Black Panther: Wakanda Forever is perhaps the Marvel movie most affected by a real-world event. There’s no way to even examine this movie without taking into account the tragic passing of Chadwick Boseman. It feels inadequate to say that his portrayal of the character gave joy to so many people and that he will be missed by the world.
The thing about the Quantumania trailer isn’t that it’s not visually cool; it’s that it will probably be disappointing. I’ve repeatedly found with the Ant-Man movies that the concepts and potential visuals never pay off as well as they could.
Strange World wears its influences on its sleeve, and it informs a ton of the movie’s pacing, sense of adventure, and how it approaches danger in any scene. It’s based on old-school pulp comics, novels, and radio plays—even as someone who didn’t grow up with that being commonplace, it’s obvious.
If you read many of my reviews, you might’ve noticed I have a bias. I’ve spoken about it before: I like unique, wild, and weird. Stories going out of their way to be meta, mind-bending, or commentate on current events or societal ills have often gotten positive reviews from me.
The School for Good and Evil is a fun fantasy movie with a surprising amount of narrative depth while also being goofy, self-indulgent, and occasionally seriously questionable. I’ll spend some time ragging on it, mostly for its botched train wreck of an ending, but if you want an escapist movie full of fairy tale shenanigans, this has some promise. Read the whole review to see what I mean.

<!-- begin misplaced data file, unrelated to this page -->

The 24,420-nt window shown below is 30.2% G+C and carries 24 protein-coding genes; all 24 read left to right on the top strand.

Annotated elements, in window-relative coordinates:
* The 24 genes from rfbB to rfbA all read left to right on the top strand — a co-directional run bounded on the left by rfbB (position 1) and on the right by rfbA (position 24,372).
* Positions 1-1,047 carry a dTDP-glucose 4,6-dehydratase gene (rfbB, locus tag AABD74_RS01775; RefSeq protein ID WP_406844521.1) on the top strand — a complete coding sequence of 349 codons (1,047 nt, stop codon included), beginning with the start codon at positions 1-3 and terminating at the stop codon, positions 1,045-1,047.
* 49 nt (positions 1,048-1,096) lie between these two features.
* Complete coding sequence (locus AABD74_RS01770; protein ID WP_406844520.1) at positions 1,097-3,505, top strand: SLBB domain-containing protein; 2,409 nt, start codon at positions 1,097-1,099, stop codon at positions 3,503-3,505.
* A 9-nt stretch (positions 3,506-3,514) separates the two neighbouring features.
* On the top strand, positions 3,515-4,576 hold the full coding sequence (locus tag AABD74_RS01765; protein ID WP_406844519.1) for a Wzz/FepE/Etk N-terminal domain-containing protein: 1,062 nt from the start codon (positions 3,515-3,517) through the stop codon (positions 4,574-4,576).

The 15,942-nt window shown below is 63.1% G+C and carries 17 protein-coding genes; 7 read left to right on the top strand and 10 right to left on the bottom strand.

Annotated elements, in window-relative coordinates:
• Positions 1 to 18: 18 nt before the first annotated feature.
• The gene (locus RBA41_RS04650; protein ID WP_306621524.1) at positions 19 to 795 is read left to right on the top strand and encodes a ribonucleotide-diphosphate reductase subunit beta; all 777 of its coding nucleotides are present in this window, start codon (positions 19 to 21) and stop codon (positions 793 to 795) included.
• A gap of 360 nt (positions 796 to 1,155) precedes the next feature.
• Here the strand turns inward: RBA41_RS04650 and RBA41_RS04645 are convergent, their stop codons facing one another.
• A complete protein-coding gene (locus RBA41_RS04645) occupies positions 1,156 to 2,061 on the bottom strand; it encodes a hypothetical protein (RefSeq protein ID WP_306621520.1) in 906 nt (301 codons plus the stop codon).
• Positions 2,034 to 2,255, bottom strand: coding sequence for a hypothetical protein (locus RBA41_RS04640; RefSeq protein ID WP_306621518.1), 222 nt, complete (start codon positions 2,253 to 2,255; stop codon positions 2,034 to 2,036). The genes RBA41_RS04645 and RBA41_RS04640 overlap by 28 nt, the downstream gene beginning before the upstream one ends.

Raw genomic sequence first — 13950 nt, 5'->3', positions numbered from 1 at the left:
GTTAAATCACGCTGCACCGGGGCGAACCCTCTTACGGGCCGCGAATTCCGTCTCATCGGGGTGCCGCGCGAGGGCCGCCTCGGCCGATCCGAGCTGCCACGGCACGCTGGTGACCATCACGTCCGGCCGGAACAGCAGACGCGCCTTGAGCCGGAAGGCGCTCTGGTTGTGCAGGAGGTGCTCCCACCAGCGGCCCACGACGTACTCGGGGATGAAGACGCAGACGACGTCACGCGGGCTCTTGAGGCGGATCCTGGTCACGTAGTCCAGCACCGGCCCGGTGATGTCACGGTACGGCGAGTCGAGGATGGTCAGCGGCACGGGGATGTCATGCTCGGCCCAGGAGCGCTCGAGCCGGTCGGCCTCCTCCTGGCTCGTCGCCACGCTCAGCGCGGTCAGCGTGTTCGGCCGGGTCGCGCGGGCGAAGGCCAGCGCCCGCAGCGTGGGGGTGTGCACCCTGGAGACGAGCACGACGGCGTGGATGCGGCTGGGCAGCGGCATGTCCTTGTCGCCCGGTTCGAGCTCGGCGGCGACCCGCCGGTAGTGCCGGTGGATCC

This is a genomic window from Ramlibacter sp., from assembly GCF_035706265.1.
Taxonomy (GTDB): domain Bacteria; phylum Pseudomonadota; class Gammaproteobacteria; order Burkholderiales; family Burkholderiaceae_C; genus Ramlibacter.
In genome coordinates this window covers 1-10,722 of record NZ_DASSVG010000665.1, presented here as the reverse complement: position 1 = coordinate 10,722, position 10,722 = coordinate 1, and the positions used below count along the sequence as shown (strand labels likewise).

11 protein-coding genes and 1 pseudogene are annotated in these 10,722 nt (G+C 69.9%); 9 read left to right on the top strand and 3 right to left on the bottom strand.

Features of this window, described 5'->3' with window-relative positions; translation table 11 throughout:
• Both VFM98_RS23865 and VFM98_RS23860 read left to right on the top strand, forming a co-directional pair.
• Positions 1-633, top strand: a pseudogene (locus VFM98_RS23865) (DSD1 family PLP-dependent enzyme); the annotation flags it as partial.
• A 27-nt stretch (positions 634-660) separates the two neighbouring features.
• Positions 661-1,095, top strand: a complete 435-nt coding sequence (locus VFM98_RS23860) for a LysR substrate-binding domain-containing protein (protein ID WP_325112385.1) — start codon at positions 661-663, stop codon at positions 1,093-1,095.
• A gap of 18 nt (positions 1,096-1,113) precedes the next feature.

Now it’s time for the negativity. The stuff I least enjoyed reviewing. I’ve sandwiched this part between two positive articles, so we don’t end this retrospective on a low note.
I’ve written many articles this year and reviewed piles of movies, tons of shows, and even a few books. And while a lot of media flees my memory once I’m done reviewing it, a few things were so good and memorable that they’ve stuck with me throughout the year. And in the same vein, some media pieces were so disappointing that I still wish for a better version.
This interconnectivity, this familiar exploration, would have been enough to carry a movie. But The Mitchells vs the Machines still has two more things to cover.
It’s one day before December, but everyone who celebrates it already knows it’s Christmas time. There’s no escaping, and there’s no point in delaying it. So, we’re looking at Mickey Saves Christmas, a short special that disappointed me for reasons entirely my fault.
It is well-established that Phineas and Ferb is amazing and worthy of a lot of praise. And, with great enthusiasm, I say Candace Against the Universe is more of the same.
Wendell & Wild, out the gate, was something I knew I would review. A Henry Selick involved, stop-motion, punk-music soundtrack-ed, children’s horror movie co-written by Jordan Peele—are you kidding me with this? It’s no secret that Coraline is one of my favorite movies, and it’s widely known how much I like horror and macabre stuff.
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